Many years ago when travelling to a less developed country to teach a several-week-long class, I had to ask my department head to write a letter stating that the university would be legally and financially responsible for my conduct in that country - the country's visa process required such documentation (I suppose in case I caused havoc, killed somebody in an automobile accident, etc...). Luckily for me, my department head assented.

Chris said...

We have to get permission from a "supervisor" prior to any travel. Its clear to me from the permission form we have to file that this policy came about out of reasons of acountability in the administrative side of campus. For example, on the form, this a line that says "How will this trip benefit the University?" (Which I often fill out with snarky things like "My colleagues are happier when I am away from campus.") So it seems to me that this policy came about because of admin worries that staff were taking junkets and charging the university willy nilly. It has *nothing* to do with safety.

(Although, having said that, we are also advised to let the travel office know when we are overseas, so that they know in case there are insurance issues while we are on travel. That makes sense to me.)

mOOm said...

Yes, we have to do this. Ideally, two weeks in advance and signed off by the director of our school (= department, who has 60 faculty members). We all travel a lot too. It's supposedly for travel insurance purposes. It's called an approval to travel form and is a common format across the university. But we have to get the tickets booked and everything up front before submitting it, so it isn't really an approval we have to seek. Oh, and if we travel for more than 5 days we have to submit a "travel diary" form when we get back. This is supposedly for fringe benefits tax purposes but has to be filed even if the university didn't pay for our travel... This is in Australia...

Geoknitter said...

Oh, I definitely have to comment on this one! While working as a postdoc at a government lab, I received an invitation to give a talk at a semi-major international conference. Obviously, at that early stage in your career, you do not say no to invited talks in international settings (provided you have some results to talk about). However, the lab I was at required about 6 months notice for any international travel. I received the invitation about 4 months before the meeting, which is standard in our discipline.

I ended up having to quit my job to attend the meeting! It's not quite as bad as that - I was coming to the end anyway so I really just left about two weeks early. Still, that was a significant amount of pay to me at the time, and it meant I had no source of funding for the trip. Fortunately, the inviter was very kind and paid for my travel and lodging. I hope to pay that forward some day with another junior researcher.

mjphd said...

My University requires us to tell them about international travel (business for sure, personal travel optional), but that is because they purchase international travel insurance for us. It's nice to know that if something were to happen my medical bills (and medical evacuation) would be mostly covered. The policy they get requires listing the cities/areas where we will be.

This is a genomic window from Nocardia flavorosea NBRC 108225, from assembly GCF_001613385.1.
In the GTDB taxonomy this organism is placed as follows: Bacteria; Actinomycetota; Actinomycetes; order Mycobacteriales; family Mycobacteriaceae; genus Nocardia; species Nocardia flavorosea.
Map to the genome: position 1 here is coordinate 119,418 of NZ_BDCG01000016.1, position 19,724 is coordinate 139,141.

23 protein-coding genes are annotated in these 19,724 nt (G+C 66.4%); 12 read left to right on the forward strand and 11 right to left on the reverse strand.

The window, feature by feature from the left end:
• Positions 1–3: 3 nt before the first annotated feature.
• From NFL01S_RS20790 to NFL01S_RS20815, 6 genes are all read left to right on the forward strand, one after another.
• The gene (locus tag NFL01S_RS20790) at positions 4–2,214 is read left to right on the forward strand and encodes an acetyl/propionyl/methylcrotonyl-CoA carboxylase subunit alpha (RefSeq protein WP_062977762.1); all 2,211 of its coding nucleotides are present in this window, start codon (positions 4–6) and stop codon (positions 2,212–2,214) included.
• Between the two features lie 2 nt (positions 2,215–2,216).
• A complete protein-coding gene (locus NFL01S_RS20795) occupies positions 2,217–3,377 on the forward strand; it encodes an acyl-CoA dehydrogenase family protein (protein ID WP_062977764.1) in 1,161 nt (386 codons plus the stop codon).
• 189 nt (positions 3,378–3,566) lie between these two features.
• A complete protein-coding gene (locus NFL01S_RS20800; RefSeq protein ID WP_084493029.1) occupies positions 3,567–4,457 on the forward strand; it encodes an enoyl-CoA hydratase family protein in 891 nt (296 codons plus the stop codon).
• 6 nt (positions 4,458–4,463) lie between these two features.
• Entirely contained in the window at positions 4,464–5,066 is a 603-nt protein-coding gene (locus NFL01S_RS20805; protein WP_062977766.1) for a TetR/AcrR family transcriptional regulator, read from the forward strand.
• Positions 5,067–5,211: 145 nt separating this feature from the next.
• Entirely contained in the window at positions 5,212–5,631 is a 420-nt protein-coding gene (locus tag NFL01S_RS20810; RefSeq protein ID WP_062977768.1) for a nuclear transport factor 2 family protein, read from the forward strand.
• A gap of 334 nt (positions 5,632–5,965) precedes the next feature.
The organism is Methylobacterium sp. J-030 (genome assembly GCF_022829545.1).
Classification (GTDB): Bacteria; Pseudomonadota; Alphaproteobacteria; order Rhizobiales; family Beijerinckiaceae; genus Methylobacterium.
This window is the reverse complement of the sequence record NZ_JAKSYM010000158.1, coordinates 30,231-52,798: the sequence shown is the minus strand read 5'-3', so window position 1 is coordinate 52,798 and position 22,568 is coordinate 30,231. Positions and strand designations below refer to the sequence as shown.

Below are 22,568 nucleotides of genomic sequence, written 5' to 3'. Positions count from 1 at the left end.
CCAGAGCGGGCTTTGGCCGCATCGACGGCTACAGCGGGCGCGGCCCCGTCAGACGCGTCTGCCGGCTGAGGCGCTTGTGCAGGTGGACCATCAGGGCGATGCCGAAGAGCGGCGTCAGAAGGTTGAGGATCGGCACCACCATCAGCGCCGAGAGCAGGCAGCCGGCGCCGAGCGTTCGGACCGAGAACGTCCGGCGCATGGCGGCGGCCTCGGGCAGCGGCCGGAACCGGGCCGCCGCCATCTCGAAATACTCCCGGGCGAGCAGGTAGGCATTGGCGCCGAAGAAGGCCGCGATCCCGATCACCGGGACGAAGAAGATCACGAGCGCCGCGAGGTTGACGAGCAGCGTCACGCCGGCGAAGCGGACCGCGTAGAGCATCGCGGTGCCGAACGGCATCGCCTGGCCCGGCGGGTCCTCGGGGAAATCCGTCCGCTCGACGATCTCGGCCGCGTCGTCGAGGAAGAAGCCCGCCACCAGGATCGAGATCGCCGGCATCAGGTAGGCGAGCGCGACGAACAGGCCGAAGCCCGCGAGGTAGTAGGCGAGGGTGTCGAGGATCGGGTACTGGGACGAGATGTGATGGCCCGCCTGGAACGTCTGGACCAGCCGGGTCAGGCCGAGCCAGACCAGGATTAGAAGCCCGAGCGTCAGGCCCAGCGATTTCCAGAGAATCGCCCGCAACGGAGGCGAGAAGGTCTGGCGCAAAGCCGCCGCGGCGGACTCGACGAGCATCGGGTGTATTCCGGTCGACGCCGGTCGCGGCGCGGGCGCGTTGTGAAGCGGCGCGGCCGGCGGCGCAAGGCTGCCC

I also find it nice/convenient that they will even provide the insurance for personal international travel. Small price to pay for the piece of mind.

Anonymous said...

It's supposedly for travel insurance purposes. It's called an approval to travel form and is a common format across the university.

This is a clear case of bureaucracy creating busy work at the expense of researchers. I've fought back against such rules at every institution I've been at and in all cases they relented, proving that the need was completely unnecessary.

To be clear, I don't doubt in the least bit that insurance companies require proof that the trip was for work purposes. The point is how hard could it be to prove after the fact that the trip was taken for work purposes? Surely you are attending a conference you previously registered for and/or have an email track with a colleague you are meeting there.

Anonymous said...

Grad student in the States. When I traveled (on a university grant) to do research Tanzania, I also decided to go visit a friend/research site in Kenya after my time in Tanzania was over. This was just after the political unrest there and so Kenya was on the State Department's "danger" list. I was asked by the travel office if I was going for research or pleasure. Because my friend is in my same field, I could have answered either way, so I asked why it mattered. I was told that if it was for research (despite not being on university funds) I'd have to get permission from all the way up at the provost level. If it was pleasure, then there was no such requirement. So it seems to me any notification/permission thing has to do with liability; the university doesn't want to get sued by your family if you die overseas -- they want to be able to claim due diligence. Like another commenter, I also think it's reasonable that your university know your whereabouts if you're representing your it. (I've also worked in government where your *personal* travel can be denied if it's deemed too dangerous, so I think a mere informing policy of work-related travel is very reasonable.)

europas_ice said...